Katie Lou Samuelson’s March Towards the Three-Point Record

Last November, after four hot shooting games, we began irresponsibly speculating that Katie Lou Samuelson might become the most prolific three-point shooter in NCAA history. In the year since, KLS has elevated our idle surmise into a full-blown Record Watch.

The current record, held by UConn great Kaleena Mosqueda-Lewis (and UConn great Diana Taurasi before her), stands at 398 made three-pointers — a number made more remarkable considering KML lost a month of her junior season to mono.

After two full seasons in Storrs, Samuelson sits at 197 threes — slightly behind pace (with two fewer games played). Mosqueda-Lewis had 211 at the end of her sophomore season. But Samuelson is trending in the right direction. Her 3.22 threes-per-game last year is higher than any individual season by Mosqueda-Lewis.

If Samuelson matched last year exactly this coming season and again as a senior, her career total would be — wait for it — 435! That’s not even breaking the record, that’s putting the record into a blender and liquefying it. Even if her pace slows to 2.8 threes per game (Mosqueda-Lewis’s career average), Samuelson would sneak into first place near the end of her time at UConn.

Before we go labeling this a foregone conclusion (though I think it is), it’s worth mentioning the three key roadblocks that Samuelson could face.

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Injury: As Mosqueda-Lewis experienced, a sustained injury or illness can put a huge dent in your career statistics. Had she not missed 12 games in 2014, KML could have put the record out of reach. Samuelson herself missed UConn’s 2016 championship game after breaking her foot in the semifinal. Her chances at grabbing the record hinge on her playing around 37/38 games per year.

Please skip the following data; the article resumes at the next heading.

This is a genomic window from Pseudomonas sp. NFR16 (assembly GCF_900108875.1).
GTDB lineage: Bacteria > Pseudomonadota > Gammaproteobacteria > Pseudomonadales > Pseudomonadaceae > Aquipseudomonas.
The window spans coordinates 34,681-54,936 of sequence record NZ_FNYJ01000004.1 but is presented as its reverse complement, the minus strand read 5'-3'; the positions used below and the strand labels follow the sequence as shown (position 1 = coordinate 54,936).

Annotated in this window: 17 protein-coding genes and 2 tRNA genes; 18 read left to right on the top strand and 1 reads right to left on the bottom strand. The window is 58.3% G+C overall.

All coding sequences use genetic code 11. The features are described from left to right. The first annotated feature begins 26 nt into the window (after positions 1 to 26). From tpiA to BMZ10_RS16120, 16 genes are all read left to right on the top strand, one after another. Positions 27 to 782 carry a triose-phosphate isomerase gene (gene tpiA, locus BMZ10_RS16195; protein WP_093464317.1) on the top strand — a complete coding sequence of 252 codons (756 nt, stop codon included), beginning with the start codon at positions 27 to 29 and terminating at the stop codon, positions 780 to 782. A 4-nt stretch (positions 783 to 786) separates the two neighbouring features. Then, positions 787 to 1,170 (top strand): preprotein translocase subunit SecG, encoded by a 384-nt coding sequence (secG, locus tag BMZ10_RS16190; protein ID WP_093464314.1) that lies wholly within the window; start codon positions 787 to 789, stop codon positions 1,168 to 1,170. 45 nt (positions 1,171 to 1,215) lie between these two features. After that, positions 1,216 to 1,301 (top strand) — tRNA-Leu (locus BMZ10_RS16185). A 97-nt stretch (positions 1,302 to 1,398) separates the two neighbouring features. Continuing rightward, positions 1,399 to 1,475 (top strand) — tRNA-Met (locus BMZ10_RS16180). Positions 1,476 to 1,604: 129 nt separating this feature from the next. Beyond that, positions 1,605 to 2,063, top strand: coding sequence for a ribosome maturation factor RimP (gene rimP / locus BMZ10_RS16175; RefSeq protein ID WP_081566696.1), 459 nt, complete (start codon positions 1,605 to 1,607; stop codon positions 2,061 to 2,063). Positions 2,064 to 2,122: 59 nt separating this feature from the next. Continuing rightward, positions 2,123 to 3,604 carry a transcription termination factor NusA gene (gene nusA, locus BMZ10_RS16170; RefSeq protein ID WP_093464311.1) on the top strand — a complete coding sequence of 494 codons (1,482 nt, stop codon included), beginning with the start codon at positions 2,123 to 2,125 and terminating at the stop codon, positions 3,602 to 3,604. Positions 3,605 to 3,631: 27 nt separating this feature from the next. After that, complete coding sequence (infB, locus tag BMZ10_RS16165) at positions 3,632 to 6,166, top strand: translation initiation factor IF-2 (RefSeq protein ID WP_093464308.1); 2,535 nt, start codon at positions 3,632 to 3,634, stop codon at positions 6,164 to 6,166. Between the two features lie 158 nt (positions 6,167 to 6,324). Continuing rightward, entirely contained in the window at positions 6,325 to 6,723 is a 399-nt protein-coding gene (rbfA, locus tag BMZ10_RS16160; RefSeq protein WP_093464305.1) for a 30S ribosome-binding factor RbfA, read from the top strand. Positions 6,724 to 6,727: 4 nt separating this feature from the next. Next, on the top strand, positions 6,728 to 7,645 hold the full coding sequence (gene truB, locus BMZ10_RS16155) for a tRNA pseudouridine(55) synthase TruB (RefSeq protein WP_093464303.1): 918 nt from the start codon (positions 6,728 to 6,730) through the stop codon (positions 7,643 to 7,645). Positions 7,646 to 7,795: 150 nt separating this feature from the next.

She’s Too Good: While Mosqueda-Lewis was a phenomenal player at UConn, her offensive skill set was nowhere near as diverse as Samuelson’s. Last year, Samuelson showed an improved ability to beat defenders off the dribble, score in the post and get to the free throw line. If she’s shooting 60 percent from inside the arc (she was 56% last year), she might not be as inclined to bomb threes.

Her Teammates Are Too Good: Ok, this isn’t a perfect excuse considering Mosqueda-Lewis played with one of the greatest women’s basketball player of all time (Breanna Stewart), but UConn’s depth of talent could rob Samuelson of some three-point attempts. This is a very UConn problem. In addition to a wealth of capable teammates in need of shots, Samuelson will likely combat the very serious problem of not needing to play in the second half because her team is winning by approximately all the points. This same scenario artificially held down the career numbers of Stewart, Taurasi and Maya Moore by reducing their minutes. Perhaps it will also keep Samuelson from reaching the all-time record.

It won’t though. She’s gonna do it.

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Tyler Wilkinson
Owner & Editor-in-Chief of ADimeBack.com -- founded in 2012 to provide additional useless insight on UConn sports.